Kenyan riot police beat youth in the streets of Mathare amid the second day of anti-government protests on Thursday, Jan. 17, 2008. (BBC Photo).
Originally uploaded by Pan-African News Wire File Photos
Story by CHURCHILL OTIENO
Kenya Daily Nation
Publication Date: 1/18/2008
Six people have been killed in the third day of opposition protests as former UN chief Kofi Annan announced he will arrive on Tuesday for renewed mediation efforts.
At the same time, President Kibaki named a team of ten to spearhead dialogue out of the political crisis following the December 27 contested presidential election.
Today was the last day of three-day protests called by the Orange Democratic Movement in search of justice over alleged vote rigging that saw President Kibaki handed a second term.
The third day of protests were felt most in parts of Nairobi, Narok and Mombasa.
Four people died after being shot with arrows in Narok, while police shot dead two in Nairobi and one in the coastal town of Mombasa.
In Narok, one of the dead men was unlucky when he ran into a group with crude weapons.
“The man bumped into a group of armed residents who shot him with a poison arrow," Narok area police boss Patrick Wambani told Reuters.
The riots in Mombasa started soon after the Friday Muslim prayers ended at 1pm resulting in one shot dead and three seriously injured from bullet wounds.
In Nairobi, two were shot dead in the sprawling Kibera slums. Police confronted a mob that was removing parts of the railway line and shot a 15-year-old girl in the back and a man in the head.
The city’s central business district was mostly peaceful but tense. There were with brief moments of running battles as riot police dispersed some Muslim faithful who attempted to demonstrate towards Uhuru Park after coming from Friday prayers at Jamia Mosque.
On the mediation front, President Kibaki appointed a team led by Vice-President Kalonzo Musyoka to help in the dialogue.
A dispatch from the Presidential Press Service said a top-level political committee had been formed to spearhead “national political dialogue, national reconciliation and to promote international understanding and good relations on the political problems facing the country following the recently concluded elections”.
Other members of the committee are Security Minister George Saitoti, Foreign Affairs Minister Moses Wetangula, Finance Minister Amos Kimunya, Local Government Minister Uhuru Kenyatta, Transport Minister Chirau Mwakwere, Justice Minister
Martha Karua, Attorney General Amos Wako and Mbooni MP Mutula Kilonzo.
The statement said the tenth member will be co-opted by the committee as appropriate.
The President also named two joint secretaries for the committee. They are Mr Ludiko Chweya, a senior political science lecturer at the University of Nairobi, and Mr Geoffrey Gichira Kibaara, the director of legal affairs at the Ministry of Justice and Constitutional Affairs.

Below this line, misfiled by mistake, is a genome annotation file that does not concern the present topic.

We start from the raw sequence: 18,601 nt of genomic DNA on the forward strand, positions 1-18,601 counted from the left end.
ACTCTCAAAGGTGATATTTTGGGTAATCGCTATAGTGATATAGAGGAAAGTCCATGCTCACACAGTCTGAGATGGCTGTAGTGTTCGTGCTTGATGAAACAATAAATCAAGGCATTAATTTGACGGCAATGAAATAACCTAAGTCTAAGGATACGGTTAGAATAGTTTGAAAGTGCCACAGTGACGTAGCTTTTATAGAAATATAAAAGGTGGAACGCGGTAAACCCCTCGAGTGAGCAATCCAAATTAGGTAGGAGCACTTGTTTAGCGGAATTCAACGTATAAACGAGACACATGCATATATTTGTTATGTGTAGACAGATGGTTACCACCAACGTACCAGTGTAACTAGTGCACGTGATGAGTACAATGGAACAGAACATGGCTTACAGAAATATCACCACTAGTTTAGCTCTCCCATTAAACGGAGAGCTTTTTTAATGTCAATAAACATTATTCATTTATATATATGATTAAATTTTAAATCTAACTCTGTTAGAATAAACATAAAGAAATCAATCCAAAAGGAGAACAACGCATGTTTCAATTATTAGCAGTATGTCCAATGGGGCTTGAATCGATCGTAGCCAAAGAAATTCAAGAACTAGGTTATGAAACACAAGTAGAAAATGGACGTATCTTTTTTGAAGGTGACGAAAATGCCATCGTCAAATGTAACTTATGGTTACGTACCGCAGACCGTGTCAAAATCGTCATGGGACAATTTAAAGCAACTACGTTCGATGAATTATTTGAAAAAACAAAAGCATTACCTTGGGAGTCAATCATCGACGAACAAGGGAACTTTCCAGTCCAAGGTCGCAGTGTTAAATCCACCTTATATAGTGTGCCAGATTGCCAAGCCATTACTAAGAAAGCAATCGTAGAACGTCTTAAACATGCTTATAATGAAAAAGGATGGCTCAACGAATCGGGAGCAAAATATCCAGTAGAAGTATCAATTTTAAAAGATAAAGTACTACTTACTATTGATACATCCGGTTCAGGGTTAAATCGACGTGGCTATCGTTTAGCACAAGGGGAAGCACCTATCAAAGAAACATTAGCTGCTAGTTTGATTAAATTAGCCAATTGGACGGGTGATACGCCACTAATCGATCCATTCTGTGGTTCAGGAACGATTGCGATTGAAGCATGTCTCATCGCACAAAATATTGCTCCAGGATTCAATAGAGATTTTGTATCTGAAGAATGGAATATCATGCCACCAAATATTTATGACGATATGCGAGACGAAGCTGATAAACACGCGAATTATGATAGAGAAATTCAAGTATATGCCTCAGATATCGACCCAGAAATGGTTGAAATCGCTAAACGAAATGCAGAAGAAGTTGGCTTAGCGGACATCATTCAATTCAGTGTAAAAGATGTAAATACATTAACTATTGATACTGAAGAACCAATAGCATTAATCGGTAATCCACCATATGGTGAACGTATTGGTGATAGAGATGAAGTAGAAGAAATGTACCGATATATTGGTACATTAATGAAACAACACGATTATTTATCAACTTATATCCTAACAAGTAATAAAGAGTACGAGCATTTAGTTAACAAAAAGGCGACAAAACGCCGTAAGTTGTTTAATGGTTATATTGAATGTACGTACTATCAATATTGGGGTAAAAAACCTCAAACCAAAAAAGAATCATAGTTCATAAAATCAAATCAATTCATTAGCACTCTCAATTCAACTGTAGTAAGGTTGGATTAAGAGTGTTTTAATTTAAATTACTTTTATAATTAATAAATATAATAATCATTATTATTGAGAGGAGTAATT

Additional reporting by Reuters.
Kenya protesters to mount boycott
Security forces have been patrolling Nairobi's Kibera township
Kenya's opposition says it will change tactics to protest against the outcome of last month's presidential election, following three days of mass rallies.
The Orange Democratic Movement (ODM) says it will now boycott companies run by allies of President Mwai Kibaki.
Some 600 people have died in violence since the poll. In the latest unrest, police killed a protester in Mombasa, while another was wounded in Nairobi.
Kenya's National Commission on Human Rights has also cast doubt on the vote.
At a news conference in Nairobi, the state-sponsored body listed a catalogue of irregularities in the tallying and announcement of results, including turnouts of more than 100% in some constituencies.
At least 360,000 votes could not be verified, the commission said. About 230,000 separated the two candidates.
The official results have outraged supporters of ODM candidate Raila Odinga, who has demanded a re-run.
27 December: Presidential and parliamentary elections
30 December: President Kibaki declared winner, triggering widespread unrest
10 January: First international mediation effort fails
16-18 January: three days of mass opposition rallies
ODM spokesman Salim Lone told the BBC that from next week, the opposition would switch to other forms of action, such as boycotts of companies run by what he called the government hardliners.
He mentioned specifically the Brookside Dairies, Equity Bank, and City Hopper bus services as possible targets for action.
The ODM has been holding a third and final consecutive day of nationwide protests on Friday.
In Mombasa, police clashed with a group of Muslims who tried to march through the coastal city after Friday prayers in protest at the election results.